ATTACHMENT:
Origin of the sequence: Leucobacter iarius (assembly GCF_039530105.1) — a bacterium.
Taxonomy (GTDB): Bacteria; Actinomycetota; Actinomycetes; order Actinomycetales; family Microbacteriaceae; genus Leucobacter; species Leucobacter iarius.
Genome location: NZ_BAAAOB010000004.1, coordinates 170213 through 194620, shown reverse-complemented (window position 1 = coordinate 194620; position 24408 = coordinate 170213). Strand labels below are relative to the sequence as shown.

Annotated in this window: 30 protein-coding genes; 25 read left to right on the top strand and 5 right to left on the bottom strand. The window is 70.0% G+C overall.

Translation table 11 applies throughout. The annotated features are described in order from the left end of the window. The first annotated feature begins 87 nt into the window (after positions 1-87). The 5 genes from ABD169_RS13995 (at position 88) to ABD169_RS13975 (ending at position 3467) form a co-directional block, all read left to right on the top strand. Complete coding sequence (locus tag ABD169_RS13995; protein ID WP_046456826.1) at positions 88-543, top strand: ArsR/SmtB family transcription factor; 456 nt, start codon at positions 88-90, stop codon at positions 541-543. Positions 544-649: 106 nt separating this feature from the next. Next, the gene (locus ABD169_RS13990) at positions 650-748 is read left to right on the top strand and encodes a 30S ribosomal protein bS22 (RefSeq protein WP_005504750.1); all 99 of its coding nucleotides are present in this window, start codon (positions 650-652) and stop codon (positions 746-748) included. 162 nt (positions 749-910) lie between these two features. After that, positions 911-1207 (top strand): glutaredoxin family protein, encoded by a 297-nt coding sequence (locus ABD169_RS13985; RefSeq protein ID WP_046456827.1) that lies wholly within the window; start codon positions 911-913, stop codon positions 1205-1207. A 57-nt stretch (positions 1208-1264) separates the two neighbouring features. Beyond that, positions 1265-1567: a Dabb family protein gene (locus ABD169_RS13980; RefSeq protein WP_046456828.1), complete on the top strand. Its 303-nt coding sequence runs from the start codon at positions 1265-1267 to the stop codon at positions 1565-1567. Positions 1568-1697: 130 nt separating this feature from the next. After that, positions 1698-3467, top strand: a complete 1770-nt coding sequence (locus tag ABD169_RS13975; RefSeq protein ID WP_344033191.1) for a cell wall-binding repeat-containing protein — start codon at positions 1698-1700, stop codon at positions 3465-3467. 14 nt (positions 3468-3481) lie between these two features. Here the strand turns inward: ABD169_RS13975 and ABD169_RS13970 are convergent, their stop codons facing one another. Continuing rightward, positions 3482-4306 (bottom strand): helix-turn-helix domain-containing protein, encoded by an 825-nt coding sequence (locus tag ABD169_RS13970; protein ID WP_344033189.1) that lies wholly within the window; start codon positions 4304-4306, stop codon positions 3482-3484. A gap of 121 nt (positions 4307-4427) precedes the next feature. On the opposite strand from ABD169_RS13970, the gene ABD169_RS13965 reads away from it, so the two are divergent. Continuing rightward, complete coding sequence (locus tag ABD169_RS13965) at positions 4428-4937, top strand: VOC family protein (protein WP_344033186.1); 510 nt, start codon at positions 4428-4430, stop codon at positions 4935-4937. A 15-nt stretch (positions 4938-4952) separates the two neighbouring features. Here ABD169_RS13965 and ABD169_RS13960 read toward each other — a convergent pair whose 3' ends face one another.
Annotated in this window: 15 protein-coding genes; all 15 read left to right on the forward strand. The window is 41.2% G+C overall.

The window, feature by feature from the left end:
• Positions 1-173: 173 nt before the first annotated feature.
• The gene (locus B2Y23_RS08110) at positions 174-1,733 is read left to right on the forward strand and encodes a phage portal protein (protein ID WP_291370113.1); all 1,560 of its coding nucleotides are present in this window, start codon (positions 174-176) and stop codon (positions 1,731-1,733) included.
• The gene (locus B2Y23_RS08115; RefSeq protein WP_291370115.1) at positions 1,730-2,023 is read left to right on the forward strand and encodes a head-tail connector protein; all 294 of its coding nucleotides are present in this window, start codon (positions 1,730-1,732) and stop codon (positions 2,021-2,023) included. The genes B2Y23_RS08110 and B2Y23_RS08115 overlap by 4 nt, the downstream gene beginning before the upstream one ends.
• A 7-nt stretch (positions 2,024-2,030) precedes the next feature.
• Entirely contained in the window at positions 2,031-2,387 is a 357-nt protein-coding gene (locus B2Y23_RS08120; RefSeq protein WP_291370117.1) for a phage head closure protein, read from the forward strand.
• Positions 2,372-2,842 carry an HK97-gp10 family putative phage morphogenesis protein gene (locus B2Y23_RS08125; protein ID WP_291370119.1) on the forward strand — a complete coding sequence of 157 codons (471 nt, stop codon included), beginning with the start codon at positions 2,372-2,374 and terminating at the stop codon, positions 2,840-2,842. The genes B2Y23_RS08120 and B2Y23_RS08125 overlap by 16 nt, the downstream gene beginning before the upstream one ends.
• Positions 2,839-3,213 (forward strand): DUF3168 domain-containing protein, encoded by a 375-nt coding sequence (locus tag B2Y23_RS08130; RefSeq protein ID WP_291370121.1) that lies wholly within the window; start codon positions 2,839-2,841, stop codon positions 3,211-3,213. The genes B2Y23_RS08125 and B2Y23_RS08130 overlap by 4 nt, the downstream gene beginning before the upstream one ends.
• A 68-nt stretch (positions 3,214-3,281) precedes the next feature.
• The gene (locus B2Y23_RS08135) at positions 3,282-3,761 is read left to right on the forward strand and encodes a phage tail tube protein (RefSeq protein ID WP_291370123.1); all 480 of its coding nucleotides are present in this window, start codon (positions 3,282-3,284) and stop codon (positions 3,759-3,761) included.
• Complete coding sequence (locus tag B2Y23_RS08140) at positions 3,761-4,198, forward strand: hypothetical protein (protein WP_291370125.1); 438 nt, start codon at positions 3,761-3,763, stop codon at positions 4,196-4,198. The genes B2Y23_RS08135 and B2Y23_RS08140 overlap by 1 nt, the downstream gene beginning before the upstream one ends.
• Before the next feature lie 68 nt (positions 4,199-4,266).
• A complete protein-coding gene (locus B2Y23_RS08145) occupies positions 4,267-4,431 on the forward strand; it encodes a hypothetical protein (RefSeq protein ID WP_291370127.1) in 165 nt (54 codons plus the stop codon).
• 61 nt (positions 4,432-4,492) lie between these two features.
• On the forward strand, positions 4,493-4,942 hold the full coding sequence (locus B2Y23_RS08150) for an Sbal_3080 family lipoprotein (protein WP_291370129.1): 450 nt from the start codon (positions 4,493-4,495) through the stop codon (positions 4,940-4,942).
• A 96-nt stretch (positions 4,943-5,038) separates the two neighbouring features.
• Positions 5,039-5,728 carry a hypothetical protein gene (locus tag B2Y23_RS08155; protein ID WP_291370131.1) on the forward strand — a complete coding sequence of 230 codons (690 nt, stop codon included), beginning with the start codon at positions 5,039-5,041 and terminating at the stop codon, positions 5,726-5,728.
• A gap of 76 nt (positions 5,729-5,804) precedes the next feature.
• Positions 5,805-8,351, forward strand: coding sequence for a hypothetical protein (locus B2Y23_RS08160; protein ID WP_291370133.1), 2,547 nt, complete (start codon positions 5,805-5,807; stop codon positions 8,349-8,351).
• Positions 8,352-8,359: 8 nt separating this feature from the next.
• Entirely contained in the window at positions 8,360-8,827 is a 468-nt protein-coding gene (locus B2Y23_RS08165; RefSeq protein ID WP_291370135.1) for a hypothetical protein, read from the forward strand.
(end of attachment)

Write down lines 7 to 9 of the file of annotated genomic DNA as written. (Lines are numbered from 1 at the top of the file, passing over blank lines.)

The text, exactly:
The window, feature by feature from the left end:
• Positions 1-173: 173 nt before the first annotated feature.
• The gene (locus B2Y23_RS08110) at positions 174-1,733 is read left to right on the forward strand and encodes a phage portal protein (protein ID WP_291370113.1); all 1,560 of its coding nucleotides are present in this window, start codon (positions 174-176) and stop codon (positions 1,731-1,733) included.